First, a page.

18 November 2008

Open Season

(A photo screams "1988" from the loo of the Ritz Carlton.)

Ahead of my 20th high school reunion this year, everyone was encouraged to sign up for Facebook as a way to reconnect, RSVP, receive info on reunion details, etc. Since then, I've become full-on FB fanatic. I'm fascinated, almost disturbingly so, by the whole thing. People who you were friends with, others with whom you knew on only the most superficial level, and some with whom you never exchanged a word are all suddenly in instant contact, sharing the intimate details of every moment via status updates. If one chooses to do so. And many of us, including myself, do. (The reasons why are best left to the analysts.) For instance, a friend from Latin class that I haven't seen in 20 years knows that I got my eyebrows threaded at a mall kiosk last weekend. I know my friend who lives in Australia has a daughter who likes to drink pickle juice. Others have shared an immediate laugh over swearing toddlers and debated whether or not it's ok to open the wine before 5 p.m. on a Tuesday. There are mobile uploads from iPhones and Blackberries of people's children, Patriots tailgates, the wildfires in L.A., and one shot of a stranger buying a vat of Purell at BJ's Wholesale Club.

Then, one day I logged on to find myself tagged in a prom photo that I'd never seen before. Seafoam green and big bows and even bigger hair. At first, it was as unsettling as the time my friend Rhonda scotchtaped a giant photo of Gary Gnu to my desk in sixth grade. It was open season on FB. You could hear warring scanners being fired up all over Massachusetts and beyond. I realized that while you can control who sees your information and photos, you have zero control over other people's photos and the inevitable tagging that goes along with them. So I figured I might as well just post my own. Some classroom shots and scenes from a Bermuda trip that could serve as a PSA for skin cancer. I've even made peace with all the prom photos. The one I posted here is a favorite because it's such an accurate snapshot of the era: Metallic taffeta, the faint scent of Herbal Essences hair spray and peppermint schnapps.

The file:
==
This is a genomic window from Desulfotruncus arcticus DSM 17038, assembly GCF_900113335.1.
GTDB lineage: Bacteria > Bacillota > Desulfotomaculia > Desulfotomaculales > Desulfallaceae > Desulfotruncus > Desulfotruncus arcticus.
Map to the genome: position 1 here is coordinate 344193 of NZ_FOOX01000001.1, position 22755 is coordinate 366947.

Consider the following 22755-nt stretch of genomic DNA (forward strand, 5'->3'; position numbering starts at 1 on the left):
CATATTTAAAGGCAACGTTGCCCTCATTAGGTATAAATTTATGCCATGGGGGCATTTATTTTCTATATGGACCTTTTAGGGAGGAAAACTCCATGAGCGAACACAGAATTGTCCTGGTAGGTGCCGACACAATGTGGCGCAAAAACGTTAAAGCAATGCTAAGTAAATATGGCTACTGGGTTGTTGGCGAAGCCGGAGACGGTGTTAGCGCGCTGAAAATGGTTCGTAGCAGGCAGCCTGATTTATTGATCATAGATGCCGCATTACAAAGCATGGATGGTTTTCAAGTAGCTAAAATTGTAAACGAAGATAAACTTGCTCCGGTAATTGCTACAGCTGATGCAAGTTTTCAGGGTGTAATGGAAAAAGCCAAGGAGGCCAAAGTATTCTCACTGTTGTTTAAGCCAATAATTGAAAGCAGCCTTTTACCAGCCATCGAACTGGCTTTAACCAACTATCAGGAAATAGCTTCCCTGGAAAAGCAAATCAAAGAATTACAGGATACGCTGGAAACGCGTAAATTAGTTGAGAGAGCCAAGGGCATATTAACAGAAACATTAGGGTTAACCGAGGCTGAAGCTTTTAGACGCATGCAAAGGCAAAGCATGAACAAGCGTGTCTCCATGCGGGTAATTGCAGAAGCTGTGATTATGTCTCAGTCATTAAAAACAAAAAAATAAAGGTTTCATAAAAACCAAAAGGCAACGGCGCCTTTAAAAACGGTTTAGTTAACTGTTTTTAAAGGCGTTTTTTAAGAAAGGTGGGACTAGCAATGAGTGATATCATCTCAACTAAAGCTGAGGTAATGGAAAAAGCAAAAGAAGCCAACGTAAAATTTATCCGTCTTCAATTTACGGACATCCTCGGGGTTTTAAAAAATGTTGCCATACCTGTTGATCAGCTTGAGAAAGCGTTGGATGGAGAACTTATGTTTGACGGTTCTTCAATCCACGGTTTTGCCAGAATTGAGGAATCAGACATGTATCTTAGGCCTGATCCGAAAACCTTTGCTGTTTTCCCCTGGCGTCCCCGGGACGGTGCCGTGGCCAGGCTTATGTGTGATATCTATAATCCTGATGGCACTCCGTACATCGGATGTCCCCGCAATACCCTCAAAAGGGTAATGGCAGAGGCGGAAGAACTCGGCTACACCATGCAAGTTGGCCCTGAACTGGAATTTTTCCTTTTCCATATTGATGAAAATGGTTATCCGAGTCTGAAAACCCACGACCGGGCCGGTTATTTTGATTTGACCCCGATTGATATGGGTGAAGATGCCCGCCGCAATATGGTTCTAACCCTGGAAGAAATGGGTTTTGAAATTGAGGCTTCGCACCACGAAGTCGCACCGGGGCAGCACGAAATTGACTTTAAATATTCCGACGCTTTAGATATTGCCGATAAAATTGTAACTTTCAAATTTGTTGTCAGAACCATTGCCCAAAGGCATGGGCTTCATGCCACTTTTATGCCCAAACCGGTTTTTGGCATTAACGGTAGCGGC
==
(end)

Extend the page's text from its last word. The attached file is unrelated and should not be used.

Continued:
14 November 2008

10 November 2008

Turns out there IS Crying in Baseball (and in Politics)

Ok, I'm finally ready to talk about it. I think. It's been a week, it should be safe. The past few weeks have been unbelievable. Every time I started to write a post about the election, Obama, the surrounding frenzy, etc., I became paralyzed by superstition. I can't really explain it except to say that I didn't want to jinx anything. Things seemed to be going our way, why stir the Gods? Red Sox games tend to go south when I darken the doorway. I've been chased out of rooms during the playoffs more times than I care to admit. This had a similar vibe. I felt like Obama had a no-hitter going and nobody should talk about it or even glance in his general direction.

As a Sox fan, the presidential election inspired a kindred anxiety -- that familiar fatalism of "waiting for the other shoe to drop." After all, the races had been close in 2000, 2004 as well with a fraction of the passion. And just like Red Sox playoffs, the past two elections were heartattack inspiring events. It could never just be a blow out. It had to be hanging chads and extra innings.